The latest forecasts released by the WA Housing Industry Forecasting Group (HIFG) today reflect record high housing starts, however land supply remains a critical issue for Perth and the regions according to the Urban Development Institute of Australia (UDIA WA).

“The HIFG is forecasting record numbers of housing starts for the 2020-21 financial year and while they are expecting commencement levels to decline slightly in the following years, housing demand is likely to remain strong,” Ms Steinbeck said.

Consistent with UDIA WA’s expectations, the HIFG report forecasts a five year high of 23,000 dwelling commencements in 2020/21 compared with the previous estimation of 18,500 that was forecast back in November 2020. The report suggests that starts will fall back to around 17,000 – 21,000 in subsequent years.

“The forecast commencements are based on a huge response from new homebuyers to the State and Federal building grants that were made available in 2020 and early 2021,” Ms Steinbeck said.

“While demand is expected to ease now that those stimulus measures have finished, we still expect underlying demand to remain in the coming few years,” Ms Steinbeck said.

“WA’s economy is experiencing strong growth, unemployment rates are very low and with border restrictions likely to ease in the year or so to come, investors are likely to be attracted back into the WA market,” Ms Steinbeck said.

“Attracting investment into the WA property market is critical to easing the rental shortage we are currently facing,” Ms Steinbeck said.

A recent housing supply report by UDIA WA noted that without an adequate supply of land for new housing and readily available development sites, housing affordability will be under threat.

“Across the Perth and Peel Region, large parcels of zoned and serviced land with workable development constraints and the capacity to provide a high volume of lots are increasingly difficult to source,” Ms Steinbeck said.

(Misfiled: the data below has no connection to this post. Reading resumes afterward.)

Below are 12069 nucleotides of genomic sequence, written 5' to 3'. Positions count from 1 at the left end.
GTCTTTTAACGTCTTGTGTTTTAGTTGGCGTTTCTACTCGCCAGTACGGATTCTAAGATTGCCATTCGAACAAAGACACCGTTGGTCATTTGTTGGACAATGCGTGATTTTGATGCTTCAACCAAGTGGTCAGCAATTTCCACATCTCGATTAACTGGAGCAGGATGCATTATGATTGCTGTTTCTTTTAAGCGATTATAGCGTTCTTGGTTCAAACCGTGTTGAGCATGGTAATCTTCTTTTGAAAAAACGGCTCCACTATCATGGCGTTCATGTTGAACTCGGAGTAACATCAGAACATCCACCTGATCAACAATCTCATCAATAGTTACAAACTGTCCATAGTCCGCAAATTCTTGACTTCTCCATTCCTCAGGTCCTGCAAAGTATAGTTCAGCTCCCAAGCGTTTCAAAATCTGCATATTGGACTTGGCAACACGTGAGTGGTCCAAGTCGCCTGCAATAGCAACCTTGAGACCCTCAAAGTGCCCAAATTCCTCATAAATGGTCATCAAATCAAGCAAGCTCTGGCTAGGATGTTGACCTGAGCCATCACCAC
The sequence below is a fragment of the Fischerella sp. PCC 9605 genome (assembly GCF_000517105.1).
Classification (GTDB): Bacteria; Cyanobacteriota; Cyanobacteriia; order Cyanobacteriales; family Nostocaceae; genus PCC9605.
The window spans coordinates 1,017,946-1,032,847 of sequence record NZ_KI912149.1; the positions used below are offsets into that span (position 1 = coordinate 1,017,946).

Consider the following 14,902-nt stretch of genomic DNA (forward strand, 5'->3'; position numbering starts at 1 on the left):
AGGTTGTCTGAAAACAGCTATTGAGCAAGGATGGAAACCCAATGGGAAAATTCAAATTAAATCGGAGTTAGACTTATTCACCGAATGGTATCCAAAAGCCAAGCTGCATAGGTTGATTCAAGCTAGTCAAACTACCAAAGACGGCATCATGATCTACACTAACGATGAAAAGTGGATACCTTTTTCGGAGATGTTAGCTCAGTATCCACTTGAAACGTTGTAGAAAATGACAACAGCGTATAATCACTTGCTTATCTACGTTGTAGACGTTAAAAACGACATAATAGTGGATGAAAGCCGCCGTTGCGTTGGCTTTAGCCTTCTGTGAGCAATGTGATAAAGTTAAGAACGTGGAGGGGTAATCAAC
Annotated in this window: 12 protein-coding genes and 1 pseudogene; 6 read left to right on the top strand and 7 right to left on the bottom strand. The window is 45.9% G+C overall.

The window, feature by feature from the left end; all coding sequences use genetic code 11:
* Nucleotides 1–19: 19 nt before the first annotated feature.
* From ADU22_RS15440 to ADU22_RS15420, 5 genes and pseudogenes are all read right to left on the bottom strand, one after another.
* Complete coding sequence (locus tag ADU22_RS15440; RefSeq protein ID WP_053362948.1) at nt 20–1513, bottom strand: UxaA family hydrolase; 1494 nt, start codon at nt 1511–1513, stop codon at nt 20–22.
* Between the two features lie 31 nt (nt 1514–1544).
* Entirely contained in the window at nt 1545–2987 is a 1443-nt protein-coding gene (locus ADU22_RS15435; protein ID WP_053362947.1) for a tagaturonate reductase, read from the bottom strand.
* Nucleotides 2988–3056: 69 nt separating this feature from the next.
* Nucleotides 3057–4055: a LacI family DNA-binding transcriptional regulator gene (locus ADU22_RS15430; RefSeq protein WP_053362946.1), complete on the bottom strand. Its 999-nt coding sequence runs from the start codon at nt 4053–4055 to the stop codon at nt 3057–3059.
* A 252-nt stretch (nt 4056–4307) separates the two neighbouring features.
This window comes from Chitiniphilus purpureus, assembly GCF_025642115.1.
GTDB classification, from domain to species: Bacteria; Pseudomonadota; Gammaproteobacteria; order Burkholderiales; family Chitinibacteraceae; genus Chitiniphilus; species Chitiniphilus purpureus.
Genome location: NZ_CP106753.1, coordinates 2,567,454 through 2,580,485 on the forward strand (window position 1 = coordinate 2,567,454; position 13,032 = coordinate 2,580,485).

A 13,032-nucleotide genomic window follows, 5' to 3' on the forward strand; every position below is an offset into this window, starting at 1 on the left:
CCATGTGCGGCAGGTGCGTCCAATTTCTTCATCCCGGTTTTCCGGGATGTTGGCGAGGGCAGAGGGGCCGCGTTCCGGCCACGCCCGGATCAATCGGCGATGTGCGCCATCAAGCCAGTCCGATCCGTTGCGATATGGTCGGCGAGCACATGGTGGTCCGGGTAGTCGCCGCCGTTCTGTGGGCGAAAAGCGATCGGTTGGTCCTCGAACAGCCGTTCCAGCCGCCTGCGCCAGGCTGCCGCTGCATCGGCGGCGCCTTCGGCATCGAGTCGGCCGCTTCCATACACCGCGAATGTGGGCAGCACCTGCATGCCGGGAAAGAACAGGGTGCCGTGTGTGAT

“The requisite approvals are becoming less certain, often adding considerable time, risk and therefore cost to the process of delivering new lots and housing to the market,” Ms Steinbeck said.

The limits on land supply are not just in relation to new areas, the state governments infill agenda is also hampered by the complexities involved in getting development off the ground in these types of areas.

“At the moment, simply ramping up infill development to fill the supply gap that is left by limited land in new areas is just not possible,” Ms Steinbeck said.

Addressing longer term housing supply issues along with easing the current skills and materials shortages should be top of the State Government’s agenda according to Ms Steinbeck.

“UDIA WA will be proposing a number of measures in our State Budget submission next week that are squarely aimed at how the government can support the development industry to deliver the homes needed to meet demand and continue to ease the rental crisis,” Ms Steinbeck said.

“Our recommendations will include tax incentives for investors and build to rent projects, facilitation of targeted housing supply, infrastructure investment and a population strategy to promote skilled migration,” Ms Steinbeck said.

“Government, industry and the community all need to work together to ensure that Perth can remain an affordable and attractive place to live, work and invest,” Ms Steinbeck said.


Gemma Osiejak

Executive Manager Communications & Marketing
P: 0421 506 819